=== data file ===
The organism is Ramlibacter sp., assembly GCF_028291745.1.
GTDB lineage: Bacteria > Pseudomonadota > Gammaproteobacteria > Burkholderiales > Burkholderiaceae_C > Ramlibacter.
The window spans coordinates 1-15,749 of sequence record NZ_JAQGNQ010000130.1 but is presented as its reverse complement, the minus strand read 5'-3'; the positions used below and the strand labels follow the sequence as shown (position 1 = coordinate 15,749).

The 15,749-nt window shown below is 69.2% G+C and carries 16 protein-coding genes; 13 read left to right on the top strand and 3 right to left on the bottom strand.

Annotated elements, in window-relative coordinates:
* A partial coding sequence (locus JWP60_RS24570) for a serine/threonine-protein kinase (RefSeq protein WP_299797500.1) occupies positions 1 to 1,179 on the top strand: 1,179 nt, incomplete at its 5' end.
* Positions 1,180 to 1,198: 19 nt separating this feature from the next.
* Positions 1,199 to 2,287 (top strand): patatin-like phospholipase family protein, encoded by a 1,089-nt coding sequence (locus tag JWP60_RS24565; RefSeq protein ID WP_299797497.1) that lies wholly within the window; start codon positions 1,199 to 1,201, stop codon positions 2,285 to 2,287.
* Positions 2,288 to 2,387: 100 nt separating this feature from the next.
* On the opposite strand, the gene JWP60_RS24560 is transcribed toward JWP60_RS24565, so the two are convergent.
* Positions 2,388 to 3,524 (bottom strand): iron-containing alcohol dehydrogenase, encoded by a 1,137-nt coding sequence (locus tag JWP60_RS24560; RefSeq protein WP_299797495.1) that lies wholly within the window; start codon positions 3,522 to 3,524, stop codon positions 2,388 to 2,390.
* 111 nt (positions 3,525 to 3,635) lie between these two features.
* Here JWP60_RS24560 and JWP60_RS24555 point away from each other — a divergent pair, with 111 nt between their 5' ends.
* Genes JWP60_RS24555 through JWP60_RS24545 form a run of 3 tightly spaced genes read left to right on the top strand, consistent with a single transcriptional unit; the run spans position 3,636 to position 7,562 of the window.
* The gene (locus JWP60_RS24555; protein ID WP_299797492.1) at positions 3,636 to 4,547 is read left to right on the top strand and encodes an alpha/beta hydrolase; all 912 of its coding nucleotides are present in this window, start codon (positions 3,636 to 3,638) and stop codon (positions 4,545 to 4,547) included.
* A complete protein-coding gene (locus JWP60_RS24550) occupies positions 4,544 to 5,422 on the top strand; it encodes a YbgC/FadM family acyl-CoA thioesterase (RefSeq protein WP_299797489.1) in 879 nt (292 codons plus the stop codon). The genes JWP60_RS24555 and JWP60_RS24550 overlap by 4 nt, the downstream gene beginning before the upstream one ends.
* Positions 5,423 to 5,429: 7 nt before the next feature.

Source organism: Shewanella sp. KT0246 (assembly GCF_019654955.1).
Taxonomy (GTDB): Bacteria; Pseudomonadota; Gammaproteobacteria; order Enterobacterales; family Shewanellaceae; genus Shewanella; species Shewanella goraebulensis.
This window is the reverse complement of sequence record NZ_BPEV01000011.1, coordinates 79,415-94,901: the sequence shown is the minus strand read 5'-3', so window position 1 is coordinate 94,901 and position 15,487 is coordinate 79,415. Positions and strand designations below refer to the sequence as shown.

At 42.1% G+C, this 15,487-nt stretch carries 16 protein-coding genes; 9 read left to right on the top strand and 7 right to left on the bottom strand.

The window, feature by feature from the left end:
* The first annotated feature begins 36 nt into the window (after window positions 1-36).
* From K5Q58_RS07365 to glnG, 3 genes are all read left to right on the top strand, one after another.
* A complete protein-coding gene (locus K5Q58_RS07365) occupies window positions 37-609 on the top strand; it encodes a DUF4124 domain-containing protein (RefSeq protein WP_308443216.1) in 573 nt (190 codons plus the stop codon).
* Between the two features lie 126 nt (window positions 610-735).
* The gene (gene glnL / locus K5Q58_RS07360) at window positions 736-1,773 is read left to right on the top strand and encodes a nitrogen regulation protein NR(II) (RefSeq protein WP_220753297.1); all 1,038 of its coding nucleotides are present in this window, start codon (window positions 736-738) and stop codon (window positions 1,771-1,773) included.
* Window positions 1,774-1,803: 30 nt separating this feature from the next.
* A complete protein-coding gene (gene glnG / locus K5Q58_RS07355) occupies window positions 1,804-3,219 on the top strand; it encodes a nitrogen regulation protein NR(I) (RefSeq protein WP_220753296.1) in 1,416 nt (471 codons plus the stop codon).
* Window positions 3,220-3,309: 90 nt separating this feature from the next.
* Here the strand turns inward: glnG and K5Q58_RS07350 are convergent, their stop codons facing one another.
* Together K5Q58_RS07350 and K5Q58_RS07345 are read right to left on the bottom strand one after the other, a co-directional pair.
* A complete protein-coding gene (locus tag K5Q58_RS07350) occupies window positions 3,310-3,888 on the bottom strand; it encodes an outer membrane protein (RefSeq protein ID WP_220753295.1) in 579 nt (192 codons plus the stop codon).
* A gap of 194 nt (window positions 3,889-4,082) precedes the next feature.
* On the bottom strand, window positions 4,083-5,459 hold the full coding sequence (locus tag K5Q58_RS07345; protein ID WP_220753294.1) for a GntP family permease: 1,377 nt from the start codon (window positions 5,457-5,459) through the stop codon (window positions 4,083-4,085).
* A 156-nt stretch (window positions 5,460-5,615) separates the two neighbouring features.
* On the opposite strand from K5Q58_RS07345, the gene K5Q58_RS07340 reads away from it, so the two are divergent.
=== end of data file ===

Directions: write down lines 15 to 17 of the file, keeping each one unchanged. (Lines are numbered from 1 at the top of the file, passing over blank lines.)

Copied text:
* The gene (locus JWP60_RS24555; protein ID WP_299797492.1) at positions 3,636 to 4,547 is read left to right on the top strand and encodes an alpha/beta hydrolase; all 912 of its coding nucleotides are present in this window, start codon (positions 3,636 to 3,638) and stop codon (positions 4,545 to 4,547) included.
* A complete protein-coding gene (locus JWP60_RS24550) occupies positions 4,544 to 5,422 on the top strand; it encodes a YbgC/FadM family acyl-CoA thioesterase (RefSeq protein WP_299797489.1) in 879 nt (292 codons plus the stop codon). The genes JWP60_RS24555 and JWP60_RS24550 overlap by 4 nt, the downstream gene beginning before the upstream one ends.
* Positions 5,423 to 5,429: 7 nt before the next feature.